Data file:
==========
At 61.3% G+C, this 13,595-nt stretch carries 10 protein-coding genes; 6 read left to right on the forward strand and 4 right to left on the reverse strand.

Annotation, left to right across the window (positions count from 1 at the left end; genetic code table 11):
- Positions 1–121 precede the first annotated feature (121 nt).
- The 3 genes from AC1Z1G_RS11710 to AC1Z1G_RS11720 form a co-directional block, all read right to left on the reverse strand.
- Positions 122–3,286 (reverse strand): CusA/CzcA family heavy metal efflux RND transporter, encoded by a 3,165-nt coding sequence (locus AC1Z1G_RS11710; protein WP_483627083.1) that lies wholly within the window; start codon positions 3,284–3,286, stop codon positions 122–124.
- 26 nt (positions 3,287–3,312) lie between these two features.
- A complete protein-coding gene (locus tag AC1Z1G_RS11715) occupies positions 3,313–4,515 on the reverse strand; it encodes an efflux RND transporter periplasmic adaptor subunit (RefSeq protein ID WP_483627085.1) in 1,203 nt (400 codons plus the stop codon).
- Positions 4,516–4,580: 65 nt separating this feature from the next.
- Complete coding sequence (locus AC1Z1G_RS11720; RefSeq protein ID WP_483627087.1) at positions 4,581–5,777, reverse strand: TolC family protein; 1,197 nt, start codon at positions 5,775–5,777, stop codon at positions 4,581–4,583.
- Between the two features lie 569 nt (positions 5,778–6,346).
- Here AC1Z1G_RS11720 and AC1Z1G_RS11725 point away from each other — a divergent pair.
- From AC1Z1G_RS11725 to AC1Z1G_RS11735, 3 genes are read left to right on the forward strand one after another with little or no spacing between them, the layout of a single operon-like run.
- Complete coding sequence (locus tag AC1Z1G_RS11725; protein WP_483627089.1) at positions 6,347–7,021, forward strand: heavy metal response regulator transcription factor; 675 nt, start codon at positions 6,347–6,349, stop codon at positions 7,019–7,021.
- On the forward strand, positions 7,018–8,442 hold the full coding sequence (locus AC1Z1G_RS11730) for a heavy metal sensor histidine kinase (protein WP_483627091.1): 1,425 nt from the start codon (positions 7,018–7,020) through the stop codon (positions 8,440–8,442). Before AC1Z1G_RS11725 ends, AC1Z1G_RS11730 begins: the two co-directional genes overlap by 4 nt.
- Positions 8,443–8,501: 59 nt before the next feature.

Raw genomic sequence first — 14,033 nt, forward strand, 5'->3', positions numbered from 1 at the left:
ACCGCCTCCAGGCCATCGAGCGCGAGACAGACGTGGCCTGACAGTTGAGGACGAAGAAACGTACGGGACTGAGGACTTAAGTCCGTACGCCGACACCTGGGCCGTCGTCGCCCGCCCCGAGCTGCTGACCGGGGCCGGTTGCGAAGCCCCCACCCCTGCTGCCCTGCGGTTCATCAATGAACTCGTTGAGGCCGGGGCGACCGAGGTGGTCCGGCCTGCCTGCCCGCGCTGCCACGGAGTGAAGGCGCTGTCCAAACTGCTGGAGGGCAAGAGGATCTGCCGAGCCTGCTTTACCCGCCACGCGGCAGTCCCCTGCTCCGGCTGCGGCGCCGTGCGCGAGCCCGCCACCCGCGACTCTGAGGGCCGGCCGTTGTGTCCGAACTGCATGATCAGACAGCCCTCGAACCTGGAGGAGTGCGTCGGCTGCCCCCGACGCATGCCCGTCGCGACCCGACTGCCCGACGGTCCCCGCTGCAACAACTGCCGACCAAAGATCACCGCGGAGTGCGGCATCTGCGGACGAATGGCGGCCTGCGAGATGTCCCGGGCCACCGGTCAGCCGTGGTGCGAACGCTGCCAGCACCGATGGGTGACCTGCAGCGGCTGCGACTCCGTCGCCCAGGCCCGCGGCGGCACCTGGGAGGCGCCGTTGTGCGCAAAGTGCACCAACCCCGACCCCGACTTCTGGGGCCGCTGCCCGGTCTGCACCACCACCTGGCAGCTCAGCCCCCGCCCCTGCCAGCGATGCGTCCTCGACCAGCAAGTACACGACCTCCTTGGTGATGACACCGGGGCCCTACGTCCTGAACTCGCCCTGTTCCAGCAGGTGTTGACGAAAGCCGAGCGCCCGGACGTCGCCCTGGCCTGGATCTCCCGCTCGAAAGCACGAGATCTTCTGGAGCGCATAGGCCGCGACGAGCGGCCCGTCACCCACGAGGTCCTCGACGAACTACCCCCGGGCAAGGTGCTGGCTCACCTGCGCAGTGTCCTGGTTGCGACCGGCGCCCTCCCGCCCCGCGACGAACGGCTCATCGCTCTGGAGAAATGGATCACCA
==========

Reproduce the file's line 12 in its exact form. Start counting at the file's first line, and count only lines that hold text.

- From AC1Z1G_RS11725 to AC1Z1G_RS11735, 3 genes are read left to right on the forward strand one after another with little or no spacing between them, the layout of a single operon-like run.